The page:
A major experience in a First Grader’s life is the losing of his/her baby teeth, especially those two front teeth. As a first grade teacher, I had to “help” out many of those dangling pearls, mainly for fear the children would swallow them.
One of the best, and most endearing, as well as imaginative, class-books we wrote was entitled, “What the Tooth Fairy Does with My Tooth”. From giving it to babies to crushing it into fairy dust (crushing?! OH NO!), each child had an interesting perspective on what happens to her/his tooth.
Here are a few engaging Tooth Fairy Tales to share with your “toofless~wonder”:
Bear’s Loose Tooth by K.Wilson & J. Chapman is a rhyming (YAY) story about a young bear experiencing his first loose tooth while he & his forest friends are eating lunch. He wonders how he will eat without it. The illustrations are soft, yet bright forest colors.
Tooth Fairy’s Night by C. Ransom is a Step-Into-Reading book your child will enjoy reading with/to you. The text shares the tooth fairy’s daily evening rituals & travels. The illustrations are colorful & cheerful renderings of her starry nights.
Loose Tooth by L.M.Schaefer & S.Wickstrom is a funny, My First I Can Read book about a young boy trying to get his stubborn, loose tooth to come out (NOOO not the string on a doorknob!!!!). The illustrations are comical in a cartoon-style.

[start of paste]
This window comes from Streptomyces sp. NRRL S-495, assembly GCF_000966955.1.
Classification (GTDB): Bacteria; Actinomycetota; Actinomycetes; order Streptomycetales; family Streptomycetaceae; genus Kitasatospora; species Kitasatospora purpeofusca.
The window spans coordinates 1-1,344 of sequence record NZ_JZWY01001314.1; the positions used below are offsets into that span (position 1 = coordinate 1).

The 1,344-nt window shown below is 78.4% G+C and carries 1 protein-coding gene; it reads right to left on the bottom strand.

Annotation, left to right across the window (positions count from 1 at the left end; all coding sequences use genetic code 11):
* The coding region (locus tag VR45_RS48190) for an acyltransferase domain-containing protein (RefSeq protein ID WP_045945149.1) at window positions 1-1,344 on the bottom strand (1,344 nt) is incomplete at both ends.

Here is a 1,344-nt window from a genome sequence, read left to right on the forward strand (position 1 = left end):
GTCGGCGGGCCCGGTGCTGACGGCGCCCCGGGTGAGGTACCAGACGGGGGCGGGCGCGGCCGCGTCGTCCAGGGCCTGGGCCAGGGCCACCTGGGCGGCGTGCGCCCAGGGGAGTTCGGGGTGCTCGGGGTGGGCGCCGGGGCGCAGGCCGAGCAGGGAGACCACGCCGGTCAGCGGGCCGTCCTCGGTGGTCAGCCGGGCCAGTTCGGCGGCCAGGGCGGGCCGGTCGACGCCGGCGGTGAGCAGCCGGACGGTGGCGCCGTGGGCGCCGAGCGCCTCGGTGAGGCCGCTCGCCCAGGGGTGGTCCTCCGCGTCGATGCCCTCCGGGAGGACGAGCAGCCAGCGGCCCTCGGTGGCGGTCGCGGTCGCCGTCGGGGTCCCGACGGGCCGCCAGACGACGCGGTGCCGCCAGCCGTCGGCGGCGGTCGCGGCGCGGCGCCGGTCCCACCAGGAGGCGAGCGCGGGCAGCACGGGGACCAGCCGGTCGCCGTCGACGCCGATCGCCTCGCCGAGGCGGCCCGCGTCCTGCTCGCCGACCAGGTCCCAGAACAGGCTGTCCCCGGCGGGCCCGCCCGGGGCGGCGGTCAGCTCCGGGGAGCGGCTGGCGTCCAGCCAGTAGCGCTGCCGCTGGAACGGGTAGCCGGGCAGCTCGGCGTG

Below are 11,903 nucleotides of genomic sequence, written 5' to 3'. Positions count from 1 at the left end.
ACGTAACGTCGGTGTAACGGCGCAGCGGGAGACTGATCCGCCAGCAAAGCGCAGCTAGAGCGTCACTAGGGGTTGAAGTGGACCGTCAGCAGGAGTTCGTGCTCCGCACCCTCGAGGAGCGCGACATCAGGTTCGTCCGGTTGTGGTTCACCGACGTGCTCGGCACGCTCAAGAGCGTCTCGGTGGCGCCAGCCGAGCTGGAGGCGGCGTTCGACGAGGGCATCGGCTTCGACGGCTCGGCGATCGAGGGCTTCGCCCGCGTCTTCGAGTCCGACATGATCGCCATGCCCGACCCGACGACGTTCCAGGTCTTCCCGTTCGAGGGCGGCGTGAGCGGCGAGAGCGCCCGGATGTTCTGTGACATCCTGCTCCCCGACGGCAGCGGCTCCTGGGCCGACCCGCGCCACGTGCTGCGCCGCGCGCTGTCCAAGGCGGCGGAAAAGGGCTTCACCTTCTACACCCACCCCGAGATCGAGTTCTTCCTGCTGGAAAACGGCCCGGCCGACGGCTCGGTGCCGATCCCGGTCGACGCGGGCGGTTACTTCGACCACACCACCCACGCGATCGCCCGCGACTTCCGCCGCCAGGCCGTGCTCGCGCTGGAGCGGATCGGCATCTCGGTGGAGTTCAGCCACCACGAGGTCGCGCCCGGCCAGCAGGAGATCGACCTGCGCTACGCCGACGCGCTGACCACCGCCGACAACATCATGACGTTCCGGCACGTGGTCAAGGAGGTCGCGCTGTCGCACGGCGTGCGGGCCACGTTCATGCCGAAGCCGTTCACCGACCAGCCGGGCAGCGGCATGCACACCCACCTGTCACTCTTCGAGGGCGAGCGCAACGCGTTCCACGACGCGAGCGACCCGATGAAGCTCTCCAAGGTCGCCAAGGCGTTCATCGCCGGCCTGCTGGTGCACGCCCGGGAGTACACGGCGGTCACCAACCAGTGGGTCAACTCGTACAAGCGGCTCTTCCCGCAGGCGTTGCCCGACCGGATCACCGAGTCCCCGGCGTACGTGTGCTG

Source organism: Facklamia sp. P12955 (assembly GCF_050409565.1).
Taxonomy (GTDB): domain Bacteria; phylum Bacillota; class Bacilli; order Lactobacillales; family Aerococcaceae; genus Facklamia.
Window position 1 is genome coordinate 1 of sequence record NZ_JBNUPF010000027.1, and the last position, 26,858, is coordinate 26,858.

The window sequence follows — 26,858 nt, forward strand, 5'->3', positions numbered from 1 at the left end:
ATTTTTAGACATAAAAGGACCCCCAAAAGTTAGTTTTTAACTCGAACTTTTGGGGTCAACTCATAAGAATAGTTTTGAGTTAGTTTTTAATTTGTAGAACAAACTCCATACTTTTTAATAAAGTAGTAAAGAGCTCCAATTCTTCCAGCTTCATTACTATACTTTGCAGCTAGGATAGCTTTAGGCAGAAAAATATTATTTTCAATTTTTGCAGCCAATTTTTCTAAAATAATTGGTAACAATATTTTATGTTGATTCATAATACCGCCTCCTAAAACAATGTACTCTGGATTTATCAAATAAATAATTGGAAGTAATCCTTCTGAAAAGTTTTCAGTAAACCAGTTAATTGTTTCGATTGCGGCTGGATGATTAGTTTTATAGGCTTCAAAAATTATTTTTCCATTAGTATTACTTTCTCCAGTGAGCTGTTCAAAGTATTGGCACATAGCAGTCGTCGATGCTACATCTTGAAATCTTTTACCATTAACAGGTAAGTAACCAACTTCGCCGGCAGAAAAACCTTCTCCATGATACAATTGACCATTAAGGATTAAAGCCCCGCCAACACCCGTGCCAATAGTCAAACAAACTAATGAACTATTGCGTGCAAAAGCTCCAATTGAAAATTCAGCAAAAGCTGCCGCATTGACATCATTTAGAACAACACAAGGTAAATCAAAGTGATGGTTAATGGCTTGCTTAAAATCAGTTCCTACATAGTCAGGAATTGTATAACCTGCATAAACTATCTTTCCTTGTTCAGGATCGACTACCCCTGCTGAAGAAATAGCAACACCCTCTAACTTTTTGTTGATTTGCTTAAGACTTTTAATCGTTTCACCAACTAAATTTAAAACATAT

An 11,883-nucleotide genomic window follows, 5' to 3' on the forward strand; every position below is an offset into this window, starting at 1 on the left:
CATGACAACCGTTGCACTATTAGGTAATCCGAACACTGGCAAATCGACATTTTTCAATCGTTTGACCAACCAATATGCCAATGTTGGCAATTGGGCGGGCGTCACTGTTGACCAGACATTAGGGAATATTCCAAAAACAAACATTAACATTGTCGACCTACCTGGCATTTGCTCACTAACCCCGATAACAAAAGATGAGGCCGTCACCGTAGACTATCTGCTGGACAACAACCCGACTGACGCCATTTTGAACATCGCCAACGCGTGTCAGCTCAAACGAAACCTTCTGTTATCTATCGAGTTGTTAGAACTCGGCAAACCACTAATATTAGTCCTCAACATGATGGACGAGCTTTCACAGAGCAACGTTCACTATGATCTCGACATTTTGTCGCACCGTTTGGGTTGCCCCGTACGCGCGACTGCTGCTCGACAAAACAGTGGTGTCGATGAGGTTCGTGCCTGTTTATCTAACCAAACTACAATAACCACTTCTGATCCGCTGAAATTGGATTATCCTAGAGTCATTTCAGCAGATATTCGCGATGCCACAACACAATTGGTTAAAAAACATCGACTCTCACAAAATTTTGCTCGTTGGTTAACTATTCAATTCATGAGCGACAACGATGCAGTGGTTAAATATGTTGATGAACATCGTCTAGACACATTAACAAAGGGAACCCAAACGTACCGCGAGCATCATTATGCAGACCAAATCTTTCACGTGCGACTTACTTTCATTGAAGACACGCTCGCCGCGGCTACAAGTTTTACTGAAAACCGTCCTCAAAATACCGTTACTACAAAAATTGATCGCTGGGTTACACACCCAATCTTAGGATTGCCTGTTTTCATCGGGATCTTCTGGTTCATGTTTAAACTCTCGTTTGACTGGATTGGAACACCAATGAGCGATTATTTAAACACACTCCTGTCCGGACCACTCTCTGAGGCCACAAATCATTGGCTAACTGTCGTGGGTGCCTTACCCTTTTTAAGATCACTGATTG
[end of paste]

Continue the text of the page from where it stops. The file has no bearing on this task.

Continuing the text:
But, on a more serious note about those make-believe tales…..
To Tale or Not To Tale……
Tales of all kinds are part of all cultures~fairy tales, folk tales, tall tales. Many have been verbally handed down to new generations from thousands of years ago. These tales hold within them legends of bravery, trickery, good and evil. Aesop, a Greek storyteller who lived 2600 years ago, engaged his listeners with talking animals that taught life lessons.
I, like millions of other children, was raised with fairy tales told by the Grimm Brothers and/or adapted by Disney (loved the music!). Whether read to me or seen on the big screen, these 1000s-of- year-old tales, full of wonder & magic, engaged my imagination, and, still do.
However, not all children are fans of this genre. My son preferred the whimsy & humor of Dr. Seuss (an absolute FAV of mine) and stories with talking animals.
Child experts agree most fairy tales (except maybe The Three Little Pigs & Goldilocks’s visit to The Three Bears’ cottage) shouldn’t be shared with children under 6-years-old.
What do you think?
The Fairy Tale Debate
Lisa Lipkin, a New York-based storyteller & author of Bringing The Story Home: The Complete Guide to Storytelling for Parents~a very informative read~ shares her Pros & Cons in “The Fairy Tale Debate”:
Yes! Yes! Yes!
Fairy tales have resourceful characters, who figure out how to outwit the villains & their dastardly deeds.
The “hero” characters make good choices in spite of the odds.
The tales show: faithfulness to a belief or character; kindness & patience are rewarded; and teamwork brings success.
The imagery in fairy tales is fantastical with enchantments, talking animals, and super-human courage.